The Florida drag queen says the DeSantis-backed anti-LGBTQ laws are “exactly what we were taught in schools about how the Nazis came to power.”
A Florida drag queen compared Gov. Ron DeSantis-backed legislation on LGBTQ issues to Nazis.
Other drag queens and local politicians dubbed the government’s efforts “fascism”.
The state recently revoked the liquor license of a hotel that was hosting a drag show.
Florida drag queens compared recent moves by Republican lawmakers targeting their performances — including efforts by Gov. Ron DeSantis’ administration to revoke the liquor license of a hotel hosting a drag show — to Nazis in the 1930s.
“It’s fascism, it’s complete and total, unregulated fascism. and they just do what they want and it’s so dangerous and so scary,” drag performer Mr Ms Adrien – who asked to use her stage name – told Insider.
The DeSantis government moved to revoke the Hyatt Regency Miami’s liquor license after one of its affiliated properties hosted a drag queen Christmas show that some children attended.
In a previous statement to Insider, DeSantis press secretary Bryan Griffin told Insider that the governor “stands up for the innocence of children in the classroom and throughout Florida.”
But advocates like Equality Florida say the incident is an example of the DeSantis administration “selectively arming state agencies” to target drag performers and venues not harmful to children.
And Chris Caputo, a city commissioner in Wilton Manors, Fla. who has spoken out on LGBTQ issues, said the current situation reminded him of “Nazi Germany.”
“This governor and the current Republican administration are succeeding by marginalizing groups and tearing them down.”
Florida doesn’t feel like home, said one drag queen
Adrien, who was born and raised in South Florida and is now an Orlando-based drag queen, said recent anti-LGBTQ policy changes are making the state feel like it’s no longer at home.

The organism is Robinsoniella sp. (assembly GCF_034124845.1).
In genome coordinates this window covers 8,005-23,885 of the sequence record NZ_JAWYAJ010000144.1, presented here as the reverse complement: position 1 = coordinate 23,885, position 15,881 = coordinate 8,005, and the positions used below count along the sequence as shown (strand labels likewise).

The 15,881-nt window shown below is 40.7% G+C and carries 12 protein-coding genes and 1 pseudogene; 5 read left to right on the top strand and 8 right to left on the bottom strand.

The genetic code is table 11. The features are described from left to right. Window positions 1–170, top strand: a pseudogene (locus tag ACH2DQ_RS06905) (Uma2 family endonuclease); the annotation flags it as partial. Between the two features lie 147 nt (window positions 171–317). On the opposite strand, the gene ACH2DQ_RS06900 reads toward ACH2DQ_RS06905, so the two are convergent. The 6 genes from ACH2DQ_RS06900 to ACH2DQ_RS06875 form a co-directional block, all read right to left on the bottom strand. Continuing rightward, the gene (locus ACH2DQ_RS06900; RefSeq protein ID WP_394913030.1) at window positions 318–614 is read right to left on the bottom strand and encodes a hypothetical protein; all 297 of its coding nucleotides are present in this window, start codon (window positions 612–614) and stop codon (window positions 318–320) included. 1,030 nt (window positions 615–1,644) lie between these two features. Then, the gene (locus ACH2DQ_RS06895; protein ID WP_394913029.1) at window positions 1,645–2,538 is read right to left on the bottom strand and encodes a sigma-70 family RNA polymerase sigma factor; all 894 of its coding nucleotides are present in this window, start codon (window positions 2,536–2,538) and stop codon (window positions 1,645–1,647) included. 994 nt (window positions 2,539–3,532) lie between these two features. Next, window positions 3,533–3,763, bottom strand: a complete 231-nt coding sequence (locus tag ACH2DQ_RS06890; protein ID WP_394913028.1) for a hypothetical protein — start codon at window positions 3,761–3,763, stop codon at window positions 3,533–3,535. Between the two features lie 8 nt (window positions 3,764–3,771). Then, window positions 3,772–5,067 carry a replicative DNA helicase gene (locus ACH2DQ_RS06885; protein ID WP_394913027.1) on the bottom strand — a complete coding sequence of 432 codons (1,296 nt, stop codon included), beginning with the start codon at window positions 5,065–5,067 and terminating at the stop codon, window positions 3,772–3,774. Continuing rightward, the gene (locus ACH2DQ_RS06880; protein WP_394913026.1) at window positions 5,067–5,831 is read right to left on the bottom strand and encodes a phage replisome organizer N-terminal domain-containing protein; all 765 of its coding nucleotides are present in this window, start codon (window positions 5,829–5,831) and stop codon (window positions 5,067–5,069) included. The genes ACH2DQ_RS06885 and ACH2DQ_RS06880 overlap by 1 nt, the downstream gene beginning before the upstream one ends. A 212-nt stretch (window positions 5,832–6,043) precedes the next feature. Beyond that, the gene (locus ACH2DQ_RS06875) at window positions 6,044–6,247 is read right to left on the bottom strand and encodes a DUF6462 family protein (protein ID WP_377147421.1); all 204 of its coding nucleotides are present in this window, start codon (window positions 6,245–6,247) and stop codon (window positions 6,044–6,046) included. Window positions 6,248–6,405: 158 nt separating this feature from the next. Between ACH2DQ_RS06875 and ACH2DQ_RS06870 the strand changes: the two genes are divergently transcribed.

Specifically, Adrien said ongoing narratives about drag shows and minors, like Tuesday’s complaint against the Hyatt Regency Miami, “try to paint a picture that’s just not real … It’s a fake narrative.”
They also cited current and proposed legislation — including an education law, dubbed by critics as “don’t say gay,” restricting discussion of issues like gender in classrooms — as examples of what they called dangerous power grabs.
“That’s exactly what we were taught in schools about how the Nazis came to power,” Adrien said. “Textbook, bullet point by bullet point.”
The DeSantis office did not immediately respond to Insider’s request for comment on the criticism.
Adrien said that while they have faced hatred and harassment before, there are recent concerns that people are covertly visiting drag shows to take pictures and videos that could be used against queens out of context or improperly edited.
The environment in the state is becoming increasingly hostile, they said.
“These Safe Spaces Will Disappear”
Jason DeShazo is President of the Rose Dynasty Foundation Inc. and appears as drag queen Momma Ashley Rose.
The Rose Dynasty Foundation is a non-profit organization “whose mission is to provide a safe and family-friendly atmosphere for all people regardless of gender, race, sexual orientation and/or religion,” according to the website.
Their drag brunches, as documented by NBC News, have been welcoming to kids and families.
But after DeSantis’ move to revoke liquor licenses at the Hyatt Regency and two other locations, drag performers like DeShazo’s group and Adrien may struggle to find jobs.
DeShazo called the effort “a witch hunt” and worries that legislation and drag-limiting efforts could prevent LGBTQ children from finding communities to support them.
“This could very well change the way our entire organization is run, if we can function as an organization at all,” DeShazo said. “These safe spaces will disappear.”
According to both DeShazo and Adrien, the economic impact of Florida’s rhetoric is already being felt: Venues are concerned about the content of their performances, shows have been canceled and queens have abandoned events for fear of public backlash.
Adrien said it would hit the drag queen’s wallets.
“They want us to be broke and they want everyone to be afraid of us,” they said.
Despite concerns, proponents are still protesting.
Caputo is currently helping organize the “March in Heels,” a “protest against Florida HB 1011 and other anti-LGBTQ+ laws in Florida,” according to the event’s Facebook page.
HB 1011 would restrict what types of flags government buildings are allowed to fly and would prevent the display of LGBTQ+ flags, pride flags and other flags not listed in the bill.
And both drag queens say they will perform anyway. DeShazo said he promised families and children that he would fight against laws and restrictions. Adrien said they are dating for love and will not give it up.
“I don’t think it’s in my nature to give up,” they said. “Because giving up would be like dropping dead for me.”
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